The accolades given to some many different groups of people during this pause in the pursuit of the American dream goes to show the necessity of everyone working to do achieve their dream. The nurses and doctors in the ‘front lines,’ truck drivers, factory workers making the products we need, food processors, clothing manufacturers, dentists, and beauticians, all make up the economy that works together to make this country the greatest on the planet.
“Another day, another dollar” was a saying that became popular in the late 1800s. Many workers made only 10 cents per hour for a ten-hour work day. With difficult work and dangerous work to perform for little pay, tensions rose between workers and their bosses. Labor unions emerged as workers sought to speak out. Arguments with management, however, erupted into full-scale wars. In 1886, railroad titan Jay Gould faced off a union called the Knights of Labor. The result was the Great Southwest Railroad Strike, the largest strike in Arkansas History.
When the national shutdown happened due to COVID-19, I kept looking at social media seeing what people were saying and what was happening. Everyone had their own opinions whether its doom and gloom or that its not that bad. It started to cause me anxiety the more I checked it. I realized I needed a break from Social Media.
Walter Reed had earned a medical degree by age 17 and joined the army as a surgeon at age 23. Reed had spent nearly 18 years at various western forts by the time he arrived at his post as curator of the Army Medical Museum in 1893, also working as a professor at the Army Medical School and at what is now George Washington University. As the 1890s started seeing important advances in medicine, Reed quickly moved to lead the charge against infectious disease, most notably yellow fever.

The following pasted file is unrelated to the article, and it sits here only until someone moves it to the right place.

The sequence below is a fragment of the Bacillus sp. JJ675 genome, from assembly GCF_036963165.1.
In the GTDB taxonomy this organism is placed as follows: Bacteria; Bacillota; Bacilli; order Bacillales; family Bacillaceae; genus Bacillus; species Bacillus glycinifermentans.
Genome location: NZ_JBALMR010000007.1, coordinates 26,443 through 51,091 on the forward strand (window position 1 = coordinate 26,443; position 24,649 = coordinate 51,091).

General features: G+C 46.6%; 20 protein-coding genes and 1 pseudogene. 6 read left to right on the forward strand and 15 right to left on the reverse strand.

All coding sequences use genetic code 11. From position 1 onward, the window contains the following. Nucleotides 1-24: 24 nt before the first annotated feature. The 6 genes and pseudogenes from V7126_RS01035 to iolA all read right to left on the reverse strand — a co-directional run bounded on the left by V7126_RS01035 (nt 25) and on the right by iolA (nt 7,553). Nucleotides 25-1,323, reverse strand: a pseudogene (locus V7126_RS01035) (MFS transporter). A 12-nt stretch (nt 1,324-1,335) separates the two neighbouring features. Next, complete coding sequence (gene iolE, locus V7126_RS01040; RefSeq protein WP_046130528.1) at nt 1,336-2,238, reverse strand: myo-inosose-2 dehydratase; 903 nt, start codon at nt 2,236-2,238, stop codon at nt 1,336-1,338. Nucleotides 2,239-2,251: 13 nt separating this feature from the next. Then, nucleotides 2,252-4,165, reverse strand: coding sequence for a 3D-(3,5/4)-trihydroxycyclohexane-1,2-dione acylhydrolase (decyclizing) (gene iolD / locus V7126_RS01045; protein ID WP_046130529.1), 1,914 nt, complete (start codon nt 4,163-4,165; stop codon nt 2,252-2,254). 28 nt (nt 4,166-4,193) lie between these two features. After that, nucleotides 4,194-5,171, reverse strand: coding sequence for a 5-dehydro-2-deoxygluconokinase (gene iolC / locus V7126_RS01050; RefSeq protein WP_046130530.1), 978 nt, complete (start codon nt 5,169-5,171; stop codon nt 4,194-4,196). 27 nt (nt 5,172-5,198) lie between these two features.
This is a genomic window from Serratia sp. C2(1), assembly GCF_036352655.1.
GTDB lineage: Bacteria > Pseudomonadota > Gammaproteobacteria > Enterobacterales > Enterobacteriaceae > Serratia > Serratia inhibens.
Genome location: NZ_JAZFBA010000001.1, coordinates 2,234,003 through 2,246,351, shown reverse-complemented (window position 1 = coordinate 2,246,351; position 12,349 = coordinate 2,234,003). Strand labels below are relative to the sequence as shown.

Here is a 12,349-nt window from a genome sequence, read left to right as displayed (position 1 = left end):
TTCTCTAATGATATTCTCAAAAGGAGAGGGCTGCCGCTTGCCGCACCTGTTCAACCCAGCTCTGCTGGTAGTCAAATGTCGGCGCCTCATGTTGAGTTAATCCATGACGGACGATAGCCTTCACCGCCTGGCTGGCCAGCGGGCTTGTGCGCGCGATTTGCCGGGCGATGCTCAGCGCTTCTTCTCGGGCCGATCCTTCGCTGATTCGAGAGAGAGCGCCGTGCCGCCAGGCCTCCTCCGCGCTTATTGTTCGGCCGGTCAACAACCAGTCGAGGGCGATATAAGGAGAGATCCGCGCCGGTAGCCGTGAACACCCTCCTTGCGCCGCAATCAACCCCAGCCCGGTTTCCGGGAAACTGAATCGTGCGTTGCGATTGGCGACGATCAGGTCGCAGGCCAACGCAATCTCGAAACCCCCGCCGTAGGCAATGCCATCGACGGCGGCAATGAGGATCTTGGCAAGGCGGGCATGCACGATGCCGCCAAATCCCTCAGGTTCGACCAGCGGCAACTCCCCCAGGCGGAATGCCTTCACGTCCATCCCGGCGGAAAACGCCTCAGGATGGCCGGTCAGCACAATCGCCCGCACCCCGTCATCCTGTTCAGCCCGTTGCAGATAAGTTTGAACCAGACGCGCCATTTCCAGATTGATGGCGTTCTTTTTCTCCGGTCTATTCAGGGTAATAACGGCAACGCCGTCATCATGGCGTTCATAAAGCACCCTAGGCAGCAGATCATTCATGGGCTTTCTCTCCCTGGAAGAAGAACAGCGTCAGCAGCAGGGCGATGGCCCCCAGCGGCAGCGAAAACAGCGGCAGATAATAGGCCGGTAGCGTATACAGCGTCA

A worn pair of Marine combat boots presented to the Calhoun county museum took me back fifty-two years. The boots belonged to PFC Sammy Gray Evans KIA (1947-1967). These same US combat boots were issued to all Marine recruits in the 1960’s. Marines were issued two pair and one had to be re-soled with all the marching and hill climbing in sunny California (Marine recruits from west of the Mississippi River train in California). This pair of boots were in Sammy’s sea bag for over fifty years and tell a story of transition from a lowly recruit to a qualified Marine. From the time you stood on the Recruit Depot yellow footprints until deployment six months later those boots were well worn. I was issued jungle boots in 1969, but Sammy, being two years earlier may have worn these boots in-country. In Jan of 1967 Sammy’s company Foxtrot, 2nd Bn, 1st Marines assumed control of a strategic position on Loc Son mountain. Company commander Cpt Gene A. Deegan (Major General at retirement) informed 1st Marine Regiment in mid- April that elements of the 2nd PAVN Army (NVA) had infiltrated the Que Son Valley. On the 21st of April 1st Marine Regiment began “Operation Union” with Fox/2/1, the lead element making initial enemy contact at 07:00 hours. Fox company was heavily engaged in the open at 09:30 near the village of Binh Son by a dug-in NVA battalion. Sammy, an M-60 machine gunner was killed that day along with twenty-eight others. One member of F/2/1 received the Medal of Honor and three others Silver Star Medals, all posthumously. After long and costly battles from 21 April to 5 June 1967 the 2nd PAVN lost over 1400 killed by Marines– Wikipedia. The Marine Corps operated in I Corps in the north of Vietnam from the DMZ to south of Chu Lai. Calhoun County Marines who served in I Corps were Sammy, Len Bradford (1946-2018, WIA - 2 Purple Hearts), Boyd Allen, Sterle Ware, Earnest Williams, KIA (1950-1970) and myself. Boyd, Sterle, Earnest and I were in-country the same time for a few overlapping months. In fact, Boyd and I were in the same artillery battery south of Danang that fired support for Sterle and possibly Earnest. I have often heard the military axiom “no matter how much firepower you have, you can’t control any terrain without a rifleman’s boots on the ground.” Those boots are often well worn by the time they hit the ground.